(Dec. 19, 2014) If the city’s payroll were the NFL, this week would’ve been draft season – just much less entertaining.
The Town of Ocean City has set its negotiating team for the 2015 union contract with the Fraternal Order of Police, a process that is like to have a major impact on the city’s overall payroll for the duration of the agreement.
The last FOP contract, negotiated in 2013, was a two-year agreement that will expire at the end of the fiscal year on June 30, 2015.
During Monday’s closed session, the City Council selected members Lloyd Martin, Doug Cymek, and Wayne Hartman to represent itself in the negotiations.
The committee also includes, by default, the mayor, city solicitor, human resources director, finance administrator, and city manager.
The team also includes two members of the Ocean City Police Department’s management staff, Capt. Mike Colbert and Lt. Elton Harmon.
Under the city’s charter, which was amended in 2002 to allow for collective bargaining in the OCPD, the city and the FOP may go to binding arbitration if they cannot broker an agreement by March 1 of the year concerned.
This option has never been exercised, although negotiations frequently go beyond March.
The city also negotiated a three-year deal in 2013 with the International Association of Fire Fighters, which represents unionized positions in the Ocean City Fire Department.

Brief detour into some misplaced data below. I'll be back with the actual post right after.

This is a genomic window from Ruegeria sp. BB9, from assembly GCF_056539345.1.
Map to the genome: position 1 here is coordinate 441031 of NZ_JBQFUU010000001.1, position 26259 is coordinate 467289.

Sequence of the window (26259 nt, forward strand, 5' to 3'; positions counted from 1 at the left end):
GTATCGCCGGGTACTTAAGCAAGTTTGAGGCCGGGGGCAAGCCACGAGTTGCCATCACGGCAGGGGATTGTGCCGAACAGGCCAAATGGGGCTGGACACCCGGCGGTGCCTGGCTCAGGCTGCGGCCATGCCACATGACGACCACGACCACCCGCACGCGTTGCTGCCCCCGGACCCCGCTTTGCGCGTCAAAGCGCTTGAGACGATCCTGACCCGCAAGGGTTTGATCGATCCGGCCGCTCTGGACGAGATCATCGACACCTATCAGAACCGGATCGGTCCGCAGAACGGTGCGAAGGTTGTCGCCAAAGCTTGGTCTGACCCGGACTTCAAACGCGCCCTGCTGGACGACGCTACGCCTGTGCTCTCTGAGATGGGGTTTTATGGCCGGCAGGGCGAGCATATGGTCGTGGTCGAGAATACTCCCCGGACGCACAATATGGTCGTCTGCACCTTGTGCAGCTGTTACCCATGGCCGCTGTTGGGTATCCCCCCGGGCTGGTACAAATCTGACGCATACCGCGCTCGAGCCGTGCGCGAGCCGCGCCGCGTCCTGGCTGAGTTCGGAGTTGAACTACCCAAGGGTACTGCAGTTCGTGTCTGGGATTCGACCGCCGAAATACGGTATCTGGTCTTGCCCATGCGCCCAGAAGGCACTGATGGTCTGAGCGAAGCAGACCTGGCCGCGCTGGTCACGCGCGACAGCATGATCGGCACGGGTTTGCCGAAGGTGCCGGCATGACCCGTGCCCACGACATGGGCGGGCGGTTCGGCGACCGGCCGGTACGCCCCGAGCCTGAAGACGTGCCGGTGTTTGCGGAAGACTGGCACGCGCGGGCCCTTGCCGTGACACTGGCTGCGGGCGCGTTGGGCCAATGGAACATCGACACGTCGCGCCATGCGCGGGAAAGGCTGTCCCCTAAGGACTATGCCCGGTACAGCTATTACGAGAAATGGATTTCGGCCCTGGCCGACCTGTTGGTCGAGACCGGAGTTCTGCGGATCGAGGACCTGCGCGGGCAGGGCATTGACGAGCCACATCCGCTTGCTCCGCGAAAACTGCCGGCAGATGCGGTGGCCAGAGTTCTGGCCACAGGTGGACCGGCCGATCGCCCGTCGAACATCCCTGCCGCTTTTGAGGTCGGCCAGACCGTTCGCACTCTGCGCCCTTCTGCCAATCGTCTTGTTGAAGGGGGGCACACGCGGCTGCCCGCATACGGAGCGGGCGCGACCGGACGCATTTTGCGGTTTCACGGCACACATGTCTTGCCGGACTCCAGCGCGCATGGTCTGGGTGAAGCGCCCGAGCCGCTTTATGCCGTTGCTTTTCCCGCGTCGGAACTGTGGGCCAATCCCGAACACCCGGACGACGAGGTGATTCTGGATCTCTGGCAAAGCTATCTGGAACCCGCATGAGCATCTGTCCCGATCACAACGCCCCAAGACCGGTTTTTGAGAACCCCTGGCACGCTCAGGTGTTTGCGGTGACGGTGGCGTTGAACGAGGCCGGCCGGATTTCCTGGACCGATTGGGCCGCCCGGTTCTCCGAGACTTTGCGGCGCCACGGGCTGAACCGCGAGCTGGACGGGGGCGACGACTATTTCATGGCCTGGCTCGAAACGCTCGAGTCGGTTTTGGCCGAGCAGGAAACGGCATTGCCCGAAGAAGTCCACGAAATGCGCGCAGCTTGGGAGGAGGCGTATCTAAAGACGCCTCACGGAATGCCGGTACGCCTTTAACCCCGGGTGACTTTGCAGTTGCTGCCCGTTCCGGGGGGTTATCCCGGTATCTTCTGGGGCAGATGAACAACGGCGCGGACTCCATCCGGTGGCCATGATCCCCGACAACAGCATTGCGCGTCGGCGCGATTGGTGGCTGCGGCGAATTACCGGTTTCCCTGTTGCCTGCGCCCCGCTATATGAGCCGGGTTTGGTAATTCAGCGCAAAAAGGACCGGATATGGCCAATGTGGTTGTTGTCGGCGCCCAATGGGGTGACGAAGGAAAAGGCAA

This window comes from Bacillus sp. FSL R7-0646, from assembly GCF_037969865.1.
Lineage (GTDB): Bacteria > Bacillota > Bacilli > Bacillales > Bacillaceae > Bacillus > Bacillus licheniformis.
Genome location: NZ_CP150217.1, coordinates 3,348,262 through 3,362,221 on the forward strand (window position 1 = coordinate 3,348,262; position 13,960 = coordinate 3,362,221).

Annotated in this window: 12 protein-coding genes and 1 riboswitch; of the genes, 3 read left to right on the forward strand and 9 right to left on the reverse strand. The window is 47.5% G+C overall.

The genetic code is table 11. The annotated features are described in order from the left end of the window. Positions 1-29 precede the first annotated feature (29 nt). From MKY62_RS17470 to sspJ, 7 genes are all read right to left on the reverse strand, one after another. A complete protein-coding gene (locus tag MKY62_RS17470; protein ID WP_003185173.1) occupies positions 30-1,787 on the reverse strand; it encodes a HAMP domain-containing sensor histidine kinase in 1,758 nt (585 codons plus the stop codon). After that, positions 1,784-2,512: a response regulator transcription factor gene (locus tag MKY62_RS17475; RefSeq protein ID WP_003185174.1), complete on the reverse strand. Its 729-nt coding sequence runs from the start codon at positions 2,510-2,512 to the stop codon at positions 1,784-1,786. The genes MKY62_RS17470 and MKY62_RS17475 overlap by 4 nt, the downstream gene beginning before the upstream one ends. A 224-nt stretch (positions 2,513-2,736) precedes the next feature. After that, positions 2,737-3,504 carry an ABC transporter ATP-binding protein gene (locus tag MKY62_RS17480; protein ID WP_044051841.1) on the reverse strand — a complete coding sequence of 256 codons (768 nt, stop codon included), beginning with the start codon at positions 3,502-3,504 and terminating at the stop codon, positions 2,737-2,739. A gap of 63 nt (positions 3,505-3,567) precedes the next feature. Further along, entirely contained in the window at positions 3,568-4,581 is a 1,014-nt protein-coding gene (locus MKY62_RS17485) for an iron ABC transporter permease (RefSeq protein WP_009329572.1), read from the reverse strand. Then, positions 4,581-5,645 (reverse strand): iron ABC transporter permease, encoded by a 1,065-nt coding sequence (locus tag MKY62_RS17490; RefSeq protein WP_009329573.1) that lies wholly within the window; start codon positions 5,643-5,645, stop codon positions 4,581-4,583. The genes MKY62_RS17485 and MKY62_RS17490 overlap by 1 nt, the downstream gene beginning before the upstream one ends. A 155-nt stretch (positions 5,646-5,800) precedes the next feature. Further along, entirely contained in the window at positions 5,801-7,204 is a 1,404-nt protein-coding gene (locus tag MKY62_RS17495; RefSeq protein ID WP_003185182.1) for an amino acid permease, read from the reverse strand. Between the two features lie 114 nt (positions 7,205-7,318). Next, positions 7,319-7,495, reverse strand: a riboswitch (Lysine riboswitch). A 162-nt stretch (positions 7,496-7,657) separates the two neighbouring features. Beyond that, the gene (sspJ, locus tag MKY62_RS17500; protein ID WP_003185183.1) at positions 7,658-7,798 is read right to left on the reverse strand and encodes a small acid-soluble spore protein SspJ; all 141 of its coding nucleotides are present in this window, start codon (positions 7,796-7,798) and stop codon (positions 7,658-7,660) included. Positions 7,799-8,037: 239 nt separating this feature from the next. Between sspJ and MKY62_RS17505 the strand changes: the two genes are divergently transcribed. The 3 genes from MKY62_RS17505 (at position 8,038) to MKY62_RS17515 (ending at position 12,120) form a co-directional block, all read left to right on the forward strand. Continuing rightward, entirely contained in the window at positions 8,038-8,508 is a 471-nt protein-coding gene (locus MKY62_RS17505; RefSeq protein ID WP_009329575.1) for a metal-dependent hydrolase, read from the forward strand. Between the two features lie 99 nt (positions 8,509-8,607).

Conference dates for the coming year have not been set, but will likely begin at the end of January, according to City Solicitor Guy Ayres.
The city’s comparative salary study, said to be the key element of the negotiations and the payroll for all city employees, is not slated to be complete until the end of February.
The outcome of 2013’s FOP contract was a series of pay-scale step increases that brought officers closer to where they would have been had FOP members not voluntarily given the city a pass on a new contract when it froze pay for non-union staff following the 2008 economic recession.
The total cost of the contract was $675,391 over the past two years, versus a scenario in which FOP members continued at a flat pay level for two years.
Further, the raises given to the FOP typically set the standard for raises given to the city’s non-union, general employees. Raises for those outside the FOP and IAFF averaged 2.89 percent last year, which resulted in $768,549 in total salary cost increases when combined with equivalent union raises.
Negotiations would also open the door to changes in pension and benefits for FOP employees. In 2013, the FOP successfully negotiated to have new union officers placed back on the defined-benefits pension plan, rather than staying on the 401(a) retirement system, which the city had instituted for new hires in 2011.
The firefighters, meanwhile, elected to stick with the new pension system because of the outstanding performance of the investment market.